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Rescue team resumes search of stricken Italian cruise ship

Written By Ivan Kolev on Monday, January 16, 2012 | 10:08 PM

GIGLIO, Italy –  The rescue operation on the cruise liner shipwrecked off the Italian coast resumed Monday afternoon after a brief suspension, as fears grew for the 16 people -- including an American couple and a five-year-old child -- who remained missing.

The Costa Concordia, which crashed Friday killing six and injuring at least 42, moved 3.5 inches vertically and 0.6 inches horizontally from where it was stranded, due to rough seas, prompting search teams and divers to be evacuated Monday morning, Sky Italia TG24 reported.

But the search resumed later Monday as wind and sea conditions improved.

"We have resumed operations after checking that the ship has stabilized," emergency services spokesman Luca Cari said.

Meanwhile, Italy's environment minister Corrado Clini said the environmental risk from the stricken Costa Concordia, which has 2,623 short tons of fuel on board, was very high, and called for urgent action to be taken to prevent the fuel leaking.

Experts from two ship salvage companies, US-based Titan Salvage and Netherlands-based Smit are on site waiting to assess the ship.

The death toll from the disaster rose to six earlier Monday morning as rescuers found a sixth body -- a male passenger wearing a lifevest -- on the second deck in the unsubmerged part of the ship, ANSA news agency reported.

The grim discovery came as friends and family prayed for the safe return of Minnesota couple Gerald and Barbara Heil, aged 69 and 70.

Relatives told myFOXtwincities.com that the pair, from White Bear Lake north of Minneapolis-St. Paul, were among those missing after the cruise ship crashed. They say they still have not heard from the couple.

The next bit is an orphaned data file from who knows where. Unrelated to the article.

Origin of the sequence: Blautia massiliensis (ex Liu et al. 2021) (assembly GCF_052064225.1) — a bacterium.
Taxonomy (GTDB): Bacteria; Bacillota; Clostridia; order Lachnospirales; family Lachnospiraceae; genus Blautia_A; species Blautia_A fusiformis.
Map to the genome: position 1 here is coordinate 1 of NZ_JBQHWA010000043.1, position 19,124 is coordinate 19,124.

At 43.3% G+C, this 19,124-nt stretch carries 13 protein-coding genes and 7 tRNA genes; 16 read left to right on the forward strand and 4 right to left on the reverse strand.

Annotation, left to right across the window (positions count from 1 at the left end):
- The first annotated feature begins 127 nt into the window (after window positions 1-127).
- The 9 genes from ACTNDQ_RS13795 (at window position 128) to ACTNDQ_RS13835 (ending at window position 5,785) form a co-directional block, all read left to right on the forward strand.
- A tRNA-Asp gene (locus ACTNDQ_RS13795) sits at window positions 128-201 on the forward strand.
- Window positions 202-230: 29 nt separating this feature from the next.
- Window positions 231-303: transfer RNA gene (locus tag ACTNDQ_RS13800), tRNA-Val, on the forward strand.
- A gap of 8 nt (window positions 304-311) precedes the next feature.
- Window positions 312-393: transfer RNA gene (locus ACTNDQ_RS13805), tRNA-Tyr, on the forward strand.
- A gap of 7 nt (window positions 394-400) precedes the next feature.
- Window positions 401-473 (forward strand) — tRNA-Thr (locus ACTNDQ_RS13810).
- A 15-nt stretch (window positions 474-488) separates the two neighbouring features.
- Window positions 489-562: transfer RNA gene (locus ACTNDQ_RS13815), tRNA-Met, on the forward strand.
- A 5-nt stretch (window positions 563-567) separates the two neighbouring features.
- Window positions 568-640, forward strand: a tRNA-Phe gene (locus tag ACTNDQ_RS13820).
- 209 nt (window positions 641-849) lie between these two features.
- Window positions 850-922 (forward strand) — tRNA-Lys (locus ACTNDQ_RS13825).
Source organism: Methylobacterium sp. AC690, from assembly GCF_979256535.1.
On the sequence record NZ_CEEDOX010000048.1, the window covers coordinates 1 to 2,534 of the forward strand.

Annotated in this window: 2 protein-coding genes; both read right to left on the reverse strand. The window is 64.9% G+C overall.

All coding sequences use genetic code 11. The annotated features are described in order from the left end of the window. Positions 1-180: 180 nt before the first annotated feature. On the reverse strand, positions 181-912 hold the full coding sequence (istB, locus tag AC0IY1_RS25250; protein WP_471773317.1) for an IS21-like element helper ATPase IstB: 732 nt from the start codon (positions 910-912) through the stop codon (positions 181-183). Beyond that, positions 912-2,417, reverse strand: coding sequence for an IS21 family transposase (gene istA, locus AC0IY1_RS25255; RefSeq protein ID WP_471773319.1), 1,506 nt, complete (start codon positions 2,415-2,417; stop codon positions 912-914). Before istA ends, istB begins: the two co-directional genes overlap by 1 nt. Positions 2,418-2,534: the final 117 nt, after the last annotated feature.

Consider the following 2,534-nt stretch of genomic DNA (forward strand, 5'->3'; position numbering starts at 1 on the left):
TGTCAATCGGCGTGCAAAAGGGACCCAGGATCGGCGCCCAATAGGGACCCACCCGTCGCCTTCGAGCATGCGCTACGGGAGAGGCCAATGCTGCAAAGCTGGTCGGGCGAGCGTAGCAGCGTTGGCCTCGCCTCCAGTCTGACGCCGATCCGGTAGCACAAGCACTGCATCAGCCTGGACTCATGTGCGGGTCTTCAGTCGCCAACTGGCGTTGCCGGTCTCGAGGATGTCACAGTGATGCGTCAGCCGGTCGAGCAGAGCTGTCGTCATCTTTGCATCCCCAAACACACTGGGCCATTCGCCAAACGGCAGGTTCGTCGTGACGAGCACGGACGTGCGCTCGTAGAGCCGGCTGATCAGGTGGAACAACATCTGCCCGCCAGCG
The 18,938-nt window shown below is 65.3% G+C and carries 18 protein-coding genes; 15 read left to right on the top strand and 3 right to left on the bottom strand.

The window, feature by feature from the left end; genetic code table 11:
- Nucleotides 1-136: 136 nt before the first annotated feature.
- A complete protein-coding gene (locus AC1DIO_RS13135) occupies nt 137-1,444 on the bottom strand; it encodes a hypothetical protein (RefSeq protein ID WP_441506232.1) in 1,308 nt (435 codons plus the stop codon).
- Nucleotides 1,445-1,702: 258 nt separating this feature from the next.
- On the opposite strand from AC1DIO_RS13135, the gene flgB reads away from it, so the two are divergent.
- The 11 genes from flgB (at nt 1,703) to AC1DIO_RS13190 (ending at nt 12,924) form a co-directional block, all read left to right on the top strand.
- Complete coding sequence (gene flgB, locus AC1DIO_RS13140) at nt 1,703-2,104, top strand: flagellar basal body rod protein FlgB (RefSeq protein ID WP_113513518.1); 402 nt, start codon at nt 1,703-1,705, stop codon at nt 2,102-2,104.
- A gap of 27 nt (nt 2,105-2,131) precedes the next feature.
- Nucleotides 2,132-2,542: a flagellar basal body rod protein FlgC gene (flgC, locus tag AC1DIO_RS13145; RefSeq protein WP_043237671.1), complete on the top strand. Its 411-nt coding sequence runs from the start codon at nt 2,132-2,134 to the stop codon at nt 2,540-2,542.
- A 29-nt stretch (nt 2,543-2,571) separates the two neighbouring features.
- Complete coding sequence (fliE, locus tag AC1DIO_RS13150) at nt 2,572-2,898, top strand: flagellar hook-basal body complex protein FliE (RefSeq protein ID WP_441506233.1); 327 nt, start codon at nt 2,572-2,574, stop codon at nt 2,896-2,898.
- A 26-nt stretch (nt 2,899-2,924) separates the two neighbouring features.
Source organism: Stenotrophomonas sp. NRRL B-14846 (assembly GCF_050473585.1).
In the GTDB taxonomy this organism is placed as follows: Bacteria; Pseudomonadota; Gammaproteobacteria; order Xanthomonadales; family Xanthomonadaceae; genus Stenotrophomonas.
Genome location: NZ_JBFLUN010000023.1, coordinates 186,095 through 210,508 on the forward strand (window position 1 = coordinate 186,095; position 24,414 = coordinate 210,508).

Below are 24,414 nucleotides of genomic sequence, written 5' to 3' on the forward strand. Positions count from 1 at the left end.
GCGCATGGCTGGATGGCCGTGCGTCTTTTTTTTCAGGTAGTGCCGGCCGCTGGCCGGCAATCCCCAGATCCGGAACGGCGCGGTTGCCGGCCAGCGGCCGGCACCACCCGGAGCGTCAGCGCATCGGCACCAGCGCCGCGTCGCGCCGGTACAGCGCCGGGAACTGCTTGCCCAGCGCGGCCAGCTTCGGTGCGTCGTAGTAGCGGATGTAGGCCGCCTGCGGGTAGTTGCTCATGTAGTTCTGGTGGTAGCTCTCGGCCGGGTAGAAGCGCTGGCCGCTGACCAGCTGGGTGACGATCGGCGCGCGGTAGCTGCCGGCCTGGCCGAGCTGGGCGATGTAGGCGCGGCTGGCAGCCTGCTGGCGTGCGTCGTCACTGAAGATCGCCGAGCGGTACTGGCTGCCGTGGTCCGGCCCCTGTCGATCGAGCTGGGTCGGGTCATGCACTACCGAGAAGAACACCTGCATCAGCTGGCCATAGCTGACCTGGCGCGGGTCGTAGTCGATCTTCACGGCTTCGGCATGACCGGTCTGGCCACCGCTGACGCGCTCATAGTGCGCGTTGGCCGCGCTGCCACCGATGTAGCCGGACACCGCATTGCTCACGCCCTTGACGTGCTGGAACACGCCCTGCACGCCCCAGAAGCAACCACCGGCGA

The US Embassy in Rome said 120 Americans were estimated on board the cruise liner but two have not been accounted for.

Italian investigators launched a probe into what caused the cruise ship to run aground off the Tuscan shore as it passed the island of Giglio with 4,234 people on board.

The Costa Concordia's captain, Francesco Schettino, was detained for questioning by police and could face multiple homicide charges. The ship's operator Costa Crociere admitted Sunday that "there may have been significant human error" by Schettino that led to the disaster.

Speaking Monday, Costa Crociere chairman and CEO Pier Luigi Foschi said that based on initial assessments, it appeared that the ship was following a pre-programmed route before it crashed.

He told a news conference that, "this route was put in correctly. The fact that it left from this course is due solely to a maneuver by the commander that was unapproved, unauthorized and unknown to Costa."

The captain allegedly sailed the ship close to the rocky shores of Giglio to please his head waiter who comes from the island, Italian newspaper Corriere della Sera reported Monday.

Officials and witnesses said earlier that the disaster may have been caused by a risky practice of close-passing the island of Giglio in a foghorn-blasting salute to the local population.

The captain defended himself Sunday, telling Sky Italia TG24 that the ship struck a rock that was not shown on nautical charts.

Passengers, including a 72-year-old former Argentinean judge Maria Ines Lona, maintained Monday that Schettino was to blame.

"Passengers who had been on the ship for days said he was partying, he was spending his time with women and drinking," she told reporters as she arrived at Buenos Aires airport.

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